Thursday, July 3, 2014

142 ... Castel Sant'Angelo

The city of Rome overflows with many iconic edifices, and one such outstanding structure is the Castel Sant'Angelo. Originally the tomb of the Roman emperor Hadrian ( Publius Aelius Hadrianus Augustus – his full title … ) erected on the banks of the Tiber, between 130 and 139 AD.   

Originally the mausoleum was a decorated cylinder, surrounded with a garden and a golden quadriga ( a two-wheeld chariot ... ) on top. Hadrian's ashes were placed here a year after his death in 138 AD, together with those of his wife Sabina, and his first adopted son, Lucius Aelius, who also died in 138 AD. Following this, the remains of succeeding emperors were also placed here, the last recorded deposition being Caracalla in 217 AD. The urns containing these ashes were probably placed in what is now known as the Treasury room deep within the building. 

 Ponte Sant'Angelo 

Hadrian also built the Pons Aelius ( now called the Ponte Sant'Angelo – the Bridge of Angels … ) facing straight onto the mausoleum – it provides a scenic approach from the center of Rome over the Tiber, and is renowned for the Baroque additions of statues of angels holding aloft elements of the Passion of Christ..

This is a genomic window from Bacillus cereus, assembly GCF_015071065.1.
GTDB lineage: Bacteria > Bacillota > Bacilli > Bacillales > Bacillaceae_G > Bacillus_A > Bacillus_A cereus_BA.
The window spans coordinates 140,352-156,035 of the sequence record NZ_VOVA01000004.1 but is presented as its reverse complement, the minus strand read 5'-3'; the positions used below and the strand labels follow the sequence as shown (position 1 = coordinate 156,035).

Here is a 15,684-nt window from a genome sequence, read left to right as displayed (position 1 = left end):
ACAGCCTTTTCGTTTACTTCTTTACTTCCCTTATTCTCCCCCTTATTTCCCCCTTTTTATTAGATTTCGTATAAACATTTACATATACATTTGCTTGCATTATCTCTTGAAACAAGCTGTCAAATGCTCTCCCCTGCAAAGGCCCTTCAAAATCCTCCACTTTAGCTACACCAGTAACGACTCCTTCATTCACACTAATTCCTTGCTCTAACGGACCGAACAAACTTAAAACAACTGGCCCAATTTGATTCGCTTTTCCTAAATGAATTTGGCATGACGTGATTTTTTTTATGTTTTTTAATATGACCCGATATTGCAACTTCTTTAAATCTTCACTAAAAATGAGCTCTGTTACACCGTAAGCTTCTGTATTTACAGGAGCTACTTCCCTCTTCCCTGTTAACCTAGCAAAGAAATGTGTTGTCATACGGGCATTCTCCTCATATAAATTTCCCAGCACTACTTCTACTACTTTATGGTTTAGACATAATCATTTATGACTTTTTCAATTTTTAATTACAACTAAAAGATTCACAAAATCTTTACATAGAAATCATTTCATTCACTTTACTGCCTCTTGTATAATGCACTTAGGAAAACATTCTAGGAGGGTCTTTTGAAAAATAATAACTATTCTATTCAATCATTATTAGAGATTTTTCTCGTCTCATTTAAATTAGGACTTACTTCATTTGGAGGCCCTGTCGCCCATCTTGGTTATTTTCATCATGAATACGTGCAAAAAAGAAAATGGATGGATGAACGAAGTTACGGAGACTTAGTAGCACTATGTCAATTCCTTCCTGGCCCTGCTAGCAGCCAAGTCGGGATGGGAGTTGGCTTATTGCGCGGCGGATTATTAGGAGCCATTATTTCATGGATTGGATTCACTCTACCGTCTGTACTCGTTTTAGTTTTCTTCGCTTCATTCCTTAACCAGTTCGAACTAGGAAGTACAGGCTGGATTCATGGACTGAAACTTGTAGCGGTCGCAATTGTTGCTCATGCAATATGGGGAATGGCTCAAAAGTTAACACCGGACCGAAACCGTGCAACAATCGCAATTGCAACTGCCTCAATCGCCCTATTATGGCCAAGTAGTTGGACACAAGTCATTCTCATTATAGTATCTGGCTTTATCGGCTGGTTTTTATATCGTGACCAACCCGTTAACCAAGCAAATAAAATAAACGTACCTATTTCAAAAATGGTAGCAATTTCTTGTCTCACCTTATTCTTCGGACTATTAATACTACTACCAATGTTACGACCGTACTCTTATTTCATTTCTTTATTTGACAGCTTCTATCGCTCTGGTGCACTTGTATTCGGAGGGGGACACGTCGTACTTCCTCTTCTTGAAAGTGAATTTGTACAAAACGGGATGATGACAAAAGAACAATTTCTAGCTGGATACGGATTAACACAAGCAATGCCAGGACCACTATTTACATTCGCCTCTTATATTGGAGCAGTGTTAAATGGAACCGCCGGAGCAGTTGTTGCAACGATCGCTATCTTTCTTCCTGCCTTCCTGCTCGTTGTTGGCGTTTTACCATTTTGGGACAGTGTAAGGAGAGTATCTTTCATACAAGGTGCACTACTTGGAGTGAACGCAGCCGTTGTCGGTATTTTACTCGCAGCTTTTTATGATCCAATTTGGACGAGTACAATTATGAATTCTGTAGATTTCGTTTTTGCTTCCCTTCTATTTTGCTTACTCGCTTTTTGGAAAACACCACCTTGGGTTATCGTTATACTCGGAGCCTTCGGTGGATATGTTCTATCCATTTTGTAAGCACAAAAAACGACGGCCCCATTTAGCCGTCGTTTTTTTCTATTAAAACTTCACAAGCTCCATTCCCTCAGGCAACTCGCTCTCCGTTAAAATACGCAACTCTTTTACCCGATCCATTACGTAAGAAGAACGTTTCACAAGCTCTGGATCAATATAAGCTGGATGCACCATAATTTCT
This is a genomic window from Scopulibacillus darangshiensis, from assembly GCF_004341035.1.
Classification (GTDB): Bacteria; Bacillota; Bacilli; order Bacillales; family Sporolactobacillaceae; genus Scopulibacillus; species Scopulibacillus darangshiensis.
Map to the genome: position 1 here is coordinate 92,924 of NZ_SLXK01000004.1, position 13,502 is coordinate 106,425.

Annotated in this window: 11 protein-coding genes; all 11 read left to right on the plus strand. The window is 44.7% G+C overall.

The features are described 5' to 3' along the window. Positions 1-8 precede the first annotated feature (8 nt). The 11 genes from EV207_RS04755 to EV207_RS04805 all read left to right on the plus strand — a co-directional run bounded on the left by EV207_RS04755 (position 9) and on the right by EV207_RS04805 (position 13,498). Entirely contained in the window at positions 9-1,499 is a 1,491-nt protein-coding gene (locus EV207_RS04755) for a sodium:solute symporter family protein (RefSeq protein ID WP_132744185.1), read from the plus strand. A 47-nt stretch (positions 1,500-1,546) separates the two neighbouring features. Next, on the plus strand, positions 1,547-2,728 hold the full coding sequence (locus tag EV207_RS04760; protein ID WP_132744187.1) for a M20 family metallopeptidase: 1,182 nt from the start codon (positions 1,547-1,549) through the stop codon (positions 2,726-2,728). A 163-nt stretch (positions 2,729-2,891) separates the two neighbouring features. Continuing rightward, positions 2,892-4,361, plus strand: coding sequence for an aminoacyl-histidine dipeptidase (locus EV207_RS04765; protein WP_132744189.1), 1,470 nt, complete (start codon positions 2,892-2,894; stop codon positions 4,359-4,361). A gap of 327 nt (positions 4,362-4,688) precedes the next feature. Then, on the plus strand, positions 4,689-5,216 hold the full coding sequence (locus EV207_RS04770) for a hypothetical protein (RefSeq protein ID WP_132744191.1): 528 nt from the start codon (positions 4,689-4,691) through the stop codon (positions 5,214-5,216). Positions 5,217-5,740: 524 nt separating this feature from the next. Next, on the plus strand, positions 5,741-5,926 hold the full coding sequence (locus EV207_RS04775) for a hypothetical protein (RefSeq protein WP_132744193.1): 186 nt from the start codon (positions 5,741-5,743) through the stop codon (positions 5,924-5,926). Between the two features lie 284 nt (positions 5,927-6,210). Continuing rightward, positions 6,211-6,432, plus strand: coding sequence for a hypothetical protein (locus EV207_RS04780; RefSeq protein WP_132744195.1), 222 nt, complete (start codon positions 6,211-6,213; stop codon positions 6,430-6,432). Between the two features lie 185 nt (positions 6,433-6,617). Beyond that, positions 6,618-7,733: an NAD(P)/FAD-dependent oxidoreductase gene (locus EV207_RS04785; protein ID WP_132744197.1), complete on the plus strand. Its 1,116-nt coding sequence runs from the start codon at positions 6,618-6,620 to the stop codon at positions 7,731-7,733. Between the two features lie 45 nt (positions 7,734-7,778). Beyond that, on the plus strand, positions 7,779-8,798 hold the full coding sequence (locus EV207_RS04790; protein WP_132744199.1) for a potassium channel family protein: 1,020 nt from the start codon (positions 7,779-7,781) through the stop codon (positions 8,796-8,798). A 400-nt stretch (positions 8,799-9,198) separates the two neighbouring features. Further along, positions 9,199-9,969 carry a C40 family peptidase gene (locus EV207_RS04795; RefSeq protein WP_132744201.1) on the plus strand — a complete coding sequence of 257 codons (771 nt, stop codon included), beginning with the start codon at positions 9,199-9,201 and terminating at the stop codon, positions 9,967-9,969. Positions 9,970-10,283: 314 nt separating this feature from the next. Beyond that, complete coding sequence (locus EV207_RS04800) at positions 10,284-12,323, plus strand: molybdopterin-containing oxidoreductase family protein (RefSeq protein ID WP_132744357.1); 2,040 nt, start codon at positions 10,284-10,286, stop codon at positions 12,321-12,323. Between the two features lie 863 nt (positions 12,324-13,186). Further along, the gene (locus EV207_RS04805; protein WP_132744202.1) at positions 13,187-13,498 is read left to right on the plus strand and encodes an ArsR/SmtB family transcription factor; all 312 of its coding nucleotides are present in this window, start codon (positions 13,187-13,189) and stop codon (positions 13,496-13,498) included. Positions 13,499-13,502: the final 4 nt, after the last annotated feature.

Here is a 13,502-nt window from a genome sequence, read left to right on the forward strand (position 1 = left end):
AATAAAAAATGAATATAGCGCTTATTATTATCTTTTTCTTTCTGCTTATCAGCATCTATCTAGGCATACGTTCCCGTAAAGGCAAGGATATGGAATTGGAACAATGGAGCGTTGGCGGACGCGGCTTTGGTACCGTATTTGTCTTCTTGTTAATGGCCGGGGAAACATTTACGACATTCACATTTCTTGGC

Angel with the Nail
Girolamo Lucenti

Angel with the Garment and Dice
Paolo Naldini

Angel with the Crown of Thorns 
Paolo Naldini

Angel with the Sudarium ( handkerchief ) 
Cosimo Fancelli

Angel with the Whips
Lazzaro Morelli

Angel with the Column ( Throne ) 
Antonio Raggi

Angel with the Superscription
Giulio Cartari

Angel with the Cross
Ercole Ferrata

Angel with the Sponge and Vinegar
Antonio Giorgetti

 Angel with the Lance
Domenico Guidi

Much of the tomb contents and decorations have been lost since the building's conversion to a military fortress in 401. The urns and ashes were scattered by looters during the sacking of Rome in 410, and the original decorative bronze and stone statuary were thrown down upon the attacking Goths when they besieged Rome in 537. An unusual survivor, however, is the capstone of a funerary urn ( probably that of Hadrian ), which is now in Saint Peter’s Basilica just down the road. 

 2nd century portrait of Hadrian 

 Inside the Castel walls ...

The use of spolia ( re-using of building materials from earlier structures ) from the tomb in the post-Roman period was common practice in the 16th century ...

- Giorgio Vasari writes: ... " ... in order to build churches for the use of the Christians, not only were the most honoured temples of the idols [pagan Roman gods] destroyed, but in order to ennoble and decorate Saint Peter's with more ornaments than it then possessed, they took away the stone columns from the tomb of Hadrian, as well as many other things which we now see in ruins ..." 


Originally the Castel was surrounded by a sloping man-made hill planted with Cyprus Pines and ornamental gardens. The soil and gardens were removed several centuries ago exposing the rugged foundations of the Castel.

 the Castel foundations ...